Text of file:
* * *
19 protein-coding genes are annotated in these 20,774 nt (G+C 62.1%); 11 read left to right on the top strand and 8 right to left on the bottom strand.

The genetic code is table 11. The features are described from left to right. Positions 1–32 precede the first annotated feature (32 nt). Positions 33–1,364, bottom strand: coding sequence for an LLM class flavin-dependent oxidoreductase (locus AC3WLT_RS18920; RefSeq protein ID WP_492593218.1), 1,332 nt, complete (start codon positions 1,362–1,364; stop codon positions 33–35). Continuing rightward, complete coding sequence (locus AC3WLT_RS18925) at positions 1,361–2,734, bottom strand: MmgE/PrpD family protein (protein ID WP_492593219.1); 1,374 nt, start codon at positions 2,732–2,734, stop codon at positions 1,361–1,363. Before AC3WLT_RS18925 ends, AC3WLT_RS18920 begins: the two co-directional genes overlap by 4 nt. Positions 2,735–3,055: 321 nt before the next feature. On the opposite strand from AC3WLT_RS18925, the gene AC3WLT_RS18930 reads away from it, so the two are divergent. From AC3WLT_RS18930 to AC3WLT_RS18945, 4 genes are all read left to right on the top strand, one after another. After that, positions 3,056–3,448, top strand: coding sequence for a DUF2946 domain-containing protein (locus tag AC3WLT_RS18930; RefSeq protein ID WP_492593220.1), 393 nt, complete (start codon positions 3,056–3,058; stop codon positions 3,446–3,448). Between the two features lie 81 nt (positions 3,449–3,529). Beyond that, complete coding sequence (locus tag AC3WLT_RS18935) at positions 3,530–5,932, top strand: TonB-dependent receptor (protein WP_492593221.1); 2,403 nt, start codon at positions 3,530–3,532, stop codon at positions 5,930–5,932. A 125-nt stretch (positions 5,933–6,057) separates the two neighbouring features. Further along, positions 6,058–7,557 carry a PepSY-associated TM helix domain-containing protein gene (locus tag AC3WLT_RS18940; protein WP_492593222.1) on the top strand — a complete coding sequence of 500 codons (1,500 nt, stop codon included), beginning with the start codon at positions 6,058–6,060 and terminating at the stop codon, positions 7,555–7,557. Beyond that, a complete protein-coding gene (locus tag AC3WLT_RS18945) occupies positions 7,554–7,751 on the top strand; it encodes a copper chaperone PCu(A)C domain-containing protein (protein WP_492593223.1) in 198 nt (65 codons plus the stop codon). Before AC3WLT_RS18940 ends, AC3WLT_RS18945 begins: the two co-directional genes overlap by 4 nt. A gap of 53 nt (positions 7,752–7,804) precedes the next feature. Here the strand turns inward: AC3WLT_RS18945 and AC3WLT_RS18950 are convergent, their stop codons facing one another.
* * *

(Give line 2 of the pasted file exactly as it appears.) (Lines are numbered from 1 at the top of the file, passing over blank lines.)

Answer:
The genetic code is table 11. The features are described from left to right. Positions 1–32 precede the first annotated feature (32 nt). Positions 33–1,364, bottom strand: coding sequence for an LLM class flavin-dependent oxidoreductase (locus AC3WLT_RS18920; RefSeq protein ID WP_492593218.1), 1,332 nt, complete (start codon positions 1,362–1,364; stop codon positions 33–35). Continuing rightward, complete coding sequence (locus AC3WLT_RS18925) at positions 1,361–2,734, bottom strand: MmgE/PrpD family protein (protein ID WP_492593219.1); 1,374 nt, start codon at positions 2,732–2,734, stop codon at positions 1,361–1,363. Before AC3WLT_RS18925 ends, AC3WLT_RS18920 begins: the two co-directional genes overlap by 4 nt. Positions 2,735–3,055: 321 nt before the next feature. On the opposite strand from AC3WLT_RS18925, the gene AC3WLT_RS18930 reads away from it, so the two are divergent. From AC3WLT_RS18930 to AC3WLT_RS18945, 4 genes are all read left to right on the top strand, one after another. After that, positions 3,056–3,448, top strand: coding sequence for a DUF2946 domain-containing protein (locus tag AC3WLT_RS18930; RefSeq protein ID WP_492593220.1), 393 nt, complete (start codon positions 3,056–3,058; stop codon positions 3,446–3,448). Between the two features lie 81 nt (positions 3,449–3,529). Beyond that, complete coding sequence (locus tag AC3WLT_RS18935) at positions 3,530–5,932, top strand: TonB-dependent receptor (protein WP_492593221.1); 2,403 nt, start codon at positions 3,530–3,532, stop codon at positions 5,930–5,932. A 125-nt stretch (positions 5,933–6,057) separates the two neighbouring features. Further along, positions 6,058–7,557 carry a PepSY-associated TM helix domain-containing protein gene (locus tag AC3WLT_RS18940; protein WP_492593222.1) on the top strand — a complete coding sequence of 500 codons (1,500 nt, stop codon included), beginning with the start codon at positions 6,058–6,060 and terminating at the stop codon, positions 7,555–7,557. Beyond that, a complete protein-coding gene (locus tag AC3WLT_RS18945) occupies positions 7,554–7,751 on the top strand; it encodes a copper chaperone PCu(A)C domain-containing protein (protein WP_492593223.1) in 198 nt (65 codons plus the stop codon). Before AC3WLT_RS18940 ends, AC3WLT_RS18945 begins: the two co-directional genes overlap by 4 nt. A gap of 53 nt (positions 7,752–7,804) precedes the next feature. Here the strand turns inward: AC3WLT_RS18945 and AC3WLT_RS18950 are convergent, their stop codons facing one another.